The accuracy of Model assumptions essentially determined whether the model is a perfect description of the real world. In deriving the B-S model, many important assumes are used: 2.1.1 Market is frictionless market with transaction efficiency (Black and Scholes, 1973) Under this assumption, in essence, it implies that the underlying assets can be freely traded without any restrictions. Everybody is free to borrow funds at the same rate. Undoubtedly, it does not take the impact of taxes into account. However, the market’s operation is not without friction in the real world. In some markets, such as China’s stock market, the underlying asset cannot be traded freely, because there are restrictions on daily change limits. What’s more, there is also a complete ban or limits on short selling in some of the stock market. And sometimes the proceeds from short selling cannot be fully used. Wherefore, if the freedom of short selling is not given, the demand of securing the short equity using the put option will be more intense. This may result in a higher price of the put option than the call option. While options trading are not taxed, almost no one option investment will be better than another under the influence of tax policy issues. Thus, most traders do not usually consider the tax implications. In the real world, traders cannot borrow unlimited funds. If the funds can be borrowed for free, traders can always borrow money, and then put them into the Options Clearing House. Since the lending rates are equal, the Options Clearing House should also pay the interests because of the initial performance bond (margin). Therefore, obtaining the initial performance bond is not a problem. However, traders may be forced to close the contract before expiration of the option because of not making up the maintenance margin. Even if borrowing unlimited funds, traders have to face different interest rates on loans, always higher than lending rates. Finally, if the difference between the rates of borrowing and loading is more obvious, pricing models offer less reliable data. The transaction cost in the options investment is another factor which has to be considered as well. Broker commissions, clearing fees and membership fees and market maker’s bid-ask spread are all transaction costs. Once considering transaction costs, many investment portfolios theoretically acceptable are often not feasible. 2.1.2 “The Stock Pays no Dividends” (Black and Scholes, 1973) The B-S model assumes that the stock pays no divides or other distributions. This is clearly an unrealistic assumption. Payment of dividends will increase the intrinsic value of the put option and reduce the value of the call option. As there are protective measures for options paying dividends in the early OTC (Over-the-Counter) market. For example, the adjustment of exercise price is used to eliminate the impact of dividends paid on the option value. But the current contractual terms of stock options will not be adjusted with cash bonus payment correspondingly in floor trading and the OTC market. Finally, the dividends become an important factor pricing the options. 2.1.3 “The Short-Term Interest Rate is Constant through Time” (Black and Scholes, 1973) The interest rate is assumed to be risk-free and fixed in the B-S pricing model. In most markets, risk-free interest rate is the interest rates on government securities. However, the actual market risk-free interest rate is usually not fixed but variable. Because the impact of changes in interest rates is a function of the options duration, and most of all listed options contract period of less than 9 months, it is not sufficient to constitute a significant impact on value, unless the interest rate changes to a large extent and the actual value is high. Therefore, the interest rate is not an important factor compared to the underlying asset price or price volatility. But this does not mean that traders can completely ignore the possibility of fluctuation in interest rates. Particularly, after the long-term stock options were introduced into the market, the interest rate impact is more and more important. 2.1.4 “The variance rate of the return on the stock is constant” (Black and Scholes, 1973) The B-S option pricing model assumes that when option expires, the standard deviation of expected returns of stock remain unchanged. That means that the future stock price volatility is constant. But actually, stock price volatility is influenced not only by stock prices, but also by the time the option expires, and other factors. It cannot remain constant in the life of the option. If the stock price volatility associated with stock prices, the stock price may deviate from the lognormal distribution in the B-S pricing model (Corrado, and Miller, 1993). Then pricing error may exist according to the B-S pricing model. If the stock price and volatility are positive correlated, the B-S pricing model will tend to underestimate the value of the call option in the virtual the state and overestimate the value of the state of the put option in the virtual the state. When the stock price goes up, the volatility is also rising. That means higher stock price appears in a higher probability in the geometric Brownian motion. Correspondingly, when stock prices fall, the volatility falls down. That means lower stock prices arise in a less probability in the geometric Brownian movement. In contrast, if the stock price and volatility are negative correlated, the B-S pricing model will tend to overestimate the value of call option price in the virtual the state and underestimate the value of the price of a put option in a virtual state for the following reasons. When volatility declined with stock prices rising, a high stock price is difficult to achieve. When volatility increased with stock prices falling, a very low stock price is easy to achieve. 2.1.5 Underlying Asset Price Changes in a Continuous Manner (Black and Scholes, 1973) The underlying asset price changes have the following three forms (Thomas, Copeland, Fred Weston Kuldeep Shastr. 2010): diffusion form, beating form and diffusion in the form beating. In the diffusion form, the price changes in a continuous smooth manner, such as the changes in temperature, a typical spread in the form. In pure beating form, the prices remained unchanged during a period and then instantly jump to another price, such as changes in interest rates set by Central Bank in China. The same situation continues to happen. The form of beating diffusion is the beat of the combination of the form of diffusion and the forms of beating. In addition to the occasional beating in the price, it changes in a continuous smooth way in general. The BS pricing model assumes that stock price movements are spread in the confusion form, and the transaction will be continuous forever. There is no the price gap existing. Obviously, it is a kind of convenient but not precise form of the hypothesis. The option price of the underlying asset does not render the proliferation of forms in the real world as the Exchange will not open 24 hours a day. There is a closing price at the end of each trading day. The next day’s opening price is not necessarily equal to the closing price the day before. This is clearly will cause the price spread of the gap and is not allowed by the confusion form. Even in normal trading hours, the proliferation of forms of assumption may not be set up. Once the big news is released in the market, it may result in the price gapped up or down suddenly. 2.1.6 Logarithm of the Stock Prices Obey Normal Distribution at Maturity (Black and Scholes, 1973) The B-S pricing model assumes that stock prices have a lognormal distribution. It means that the logarithm of stock prices conform to normal distribution when the option expires. Actually, the stock price is not strictly logarithmic normal distribution. The left tail of its distribution curve is a longer length or the right tail rather long and the broad peak is flat or tall. The kurtosis and skewness of its distribution curve is not necessarily zero. If the logarithmic of stock price is not accurate normal distribution at the end of option, it may generate pricing bias. Therefore, it is the BS model that does not depict the world perfectly in some degree. In response to these shortcomings, the options researchers conducted study and exploration of the B-S model in-depth and put forward many amendments to the pricing model. There are a series of amendments (Bakshi. Cao and Chen, 1997), such as the one proposed by Merton in considering of the effects from bonus in 1973, the American call option pricing model made by Roll in 1977, the futures option pricing model established by Black in 1976, the random interest rate pricing model set up by Moton, the stochastic volatility model created by Hull and White in 1987 and the pure hopping model built by Cox and Ross and so on. Although the extended model is closer to the actual situation in the real world, the increased variables make the complex mathematical structure is more difficult to understand. The accuracy of the input data is also harder to ensure. However, since each of those above models is just an extension of a part of many defects in the model, no model has yet been sent out to overcome all the shortcomings. Even if someone tries to develop such a model, there is nothing but only a bunch of complicated mathematical formula with no practical value will be got.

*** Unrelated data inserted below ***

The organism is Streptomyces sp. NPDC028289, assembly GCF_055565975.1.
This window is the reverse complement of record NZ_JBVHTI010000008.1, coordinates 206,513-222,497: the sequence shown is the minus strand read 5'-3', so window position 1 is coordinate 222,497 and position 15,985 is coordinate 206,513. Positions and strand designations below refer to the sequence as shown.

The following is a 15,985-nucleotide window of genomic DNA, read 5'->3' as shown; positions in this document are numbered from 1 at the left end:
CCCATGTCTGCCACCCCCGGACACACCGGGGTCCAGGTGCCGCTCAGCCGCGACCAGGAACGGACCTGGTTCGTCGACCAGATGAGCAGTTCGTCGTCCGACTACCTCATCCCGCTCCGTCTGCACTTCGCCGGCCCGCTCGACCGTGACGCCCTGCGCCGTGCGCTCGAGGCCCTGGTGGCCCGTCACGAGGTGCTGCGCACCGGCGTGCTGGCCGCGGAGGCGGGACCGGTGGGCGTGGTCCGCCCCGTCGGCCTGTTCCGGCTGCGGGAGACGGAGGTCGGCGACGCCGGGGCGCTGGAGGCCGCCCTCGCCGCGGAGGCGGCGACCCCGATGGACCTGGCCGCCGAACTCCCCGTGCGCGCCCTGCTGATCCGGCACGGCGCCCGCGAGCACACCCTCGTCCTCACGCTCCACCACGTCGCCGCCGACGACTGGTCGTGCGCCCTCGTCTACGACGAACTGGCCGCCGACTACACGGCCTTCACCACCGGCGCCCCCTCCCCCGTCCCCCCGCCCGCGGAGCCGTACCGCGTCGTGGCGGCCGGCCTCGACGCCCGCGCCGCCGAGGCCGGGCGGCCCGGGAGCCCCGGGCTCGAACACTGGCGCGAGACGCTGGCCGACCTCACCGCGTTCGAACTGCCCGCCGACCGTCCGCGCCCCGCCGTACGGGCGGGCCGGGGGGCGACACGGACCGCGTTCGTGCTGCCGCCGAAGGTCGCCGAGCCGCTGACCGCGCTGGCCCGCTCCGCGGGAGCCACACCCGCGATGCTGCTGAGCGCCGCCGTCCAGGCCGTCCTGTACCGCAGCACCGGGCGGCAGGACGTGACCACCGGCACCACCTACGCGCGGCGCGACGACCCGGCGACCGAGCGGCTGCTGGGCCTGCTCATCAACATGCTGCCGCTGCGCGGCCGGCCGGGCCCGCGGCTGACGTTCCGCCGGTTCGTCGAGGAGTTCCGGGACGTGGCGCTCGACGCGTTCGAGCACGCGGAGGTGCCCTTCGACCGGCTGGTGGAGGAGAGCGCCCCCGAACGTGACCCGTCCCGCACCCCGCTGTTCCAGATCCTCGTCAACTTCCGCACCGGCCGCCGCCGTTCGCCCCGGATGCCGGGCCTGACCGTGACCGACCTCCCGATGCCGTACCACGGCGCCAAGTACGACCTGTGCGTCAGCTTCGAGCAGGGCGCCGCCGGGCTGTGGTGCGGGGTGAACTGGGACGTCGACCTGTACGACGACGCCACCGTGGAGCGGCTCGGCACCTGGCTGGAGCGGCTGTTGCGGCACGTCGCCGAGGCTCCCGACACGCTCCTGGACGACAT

2.2 The accuracy of model input data